The data for London was built on a citizen science monitoring initiative that measured indoor and outdoor air pollutants at seven schools in Lambeth, which is one of the most polluted boroughs in London. It shows the presence of nitrogen dioxide (NO 2) inside and outside all classrooms, highlighting the urgent need to further tackle traffic pollution. The monitoring also found high levels of carbon dioxide (CO 2 ) inside classrooms, indicating the need for better ventilation.
Jonathan Grigg, Professor of Paediatric Respiratory and Environmental Medicine at Queen Mary University, said: “This report highlights that exposure of children to toxic compounds in the air not only occurs outdoors - but also in schools.
More research is therefore urgently needed on the health effects of these exposures, and health-based indoor exposure limits must be developed for school children.”
Air pollution is the number one environmental threat to health in Europe and globally, leading to 400,000 premature deaths and hundreds of billions of euros in health costs in the EU each year. In the UK alone, around 40,000 deaths are attributable to exposure to air pollution.
Evidence demonstrates that children are particularly at risk from polluted air, which can increase the risk of a child developing asthma and lead to an increase in the number and severity of asthma attacks, especially if a child lives close to a busy road. Indeed, the UK has the highest prevalence of childhood asthma across Europe.
Air pollution can also impact a child’s heart, brain and nervous system development, even before birth. The World Health Organization (WHO) states that no level of air pollution can be considered safe. It is already known that London exceeds EU NO 2 air quality standards, with half of the emissions coming from road traffic. For the HEAL citizen science monitoring project, particulate matter (PM), nitrogen dioxide (NO 2 ) and carbon dioxide (CO 2 ) were monitored during March-April 2019, with the active participation of schools and children and HEAL’s partner organisation Sustrans. The initiative was also rolled out in five more European capitals - Warsaw, Berlin, Paris, Madrid and Sofia - totalling 50 schools.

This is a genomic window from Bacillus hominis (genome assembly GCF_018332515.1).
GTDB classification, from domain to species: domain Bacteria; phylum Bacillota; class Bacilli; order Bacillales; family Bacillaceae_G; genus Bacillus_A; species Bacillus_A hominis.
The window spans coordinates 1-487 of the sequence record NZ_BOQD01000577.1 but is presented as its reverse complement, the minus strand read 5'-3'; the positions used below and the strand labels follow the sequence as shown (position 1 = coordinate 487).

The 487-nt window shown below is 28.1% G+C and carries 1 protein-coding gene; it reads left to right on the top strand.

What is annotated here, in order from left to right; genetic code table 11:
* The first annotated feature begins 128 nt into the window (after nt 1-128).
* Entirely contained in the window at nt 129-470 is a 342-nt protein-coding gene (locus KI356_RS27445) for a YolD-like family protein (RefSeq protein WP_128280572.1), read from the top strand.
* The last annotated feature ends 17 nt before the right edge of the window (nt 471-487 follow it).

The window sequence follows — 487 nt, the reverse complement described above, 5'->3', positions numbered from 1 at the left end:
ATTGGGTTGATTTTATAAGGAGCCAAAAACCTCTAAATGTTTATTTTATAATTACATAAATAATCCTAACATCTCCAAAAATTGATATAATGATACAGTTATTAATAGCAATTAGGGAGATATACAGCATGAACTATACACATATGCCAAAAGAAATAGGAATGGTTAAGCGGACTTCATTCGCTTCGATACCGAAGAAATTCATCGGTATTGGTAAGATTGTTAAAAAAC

In London, outdoor NO 2 (a pollutant coming predominantly from traffic, especially diesel-powered vehicles), measured at the school entrances for one month, came close to the annual EU legal limit and WHO guideline of 40μg/m 3 , with averages of 35μg/m 3 and 36μg/m 3 NO 2 at two schools. These levels are averages, however, and are likely to have been higher during school hours, particularly drop off and pick up times, due to higher traffic volumes compared to evenings and weekends. The project also found NO 2 inside each of the seven classrooms ranging from an average of 12 μg/m 3 up to 26 μg/m 3. As there are no indoor sources of NO 2, this pollutant is travelling in from outside.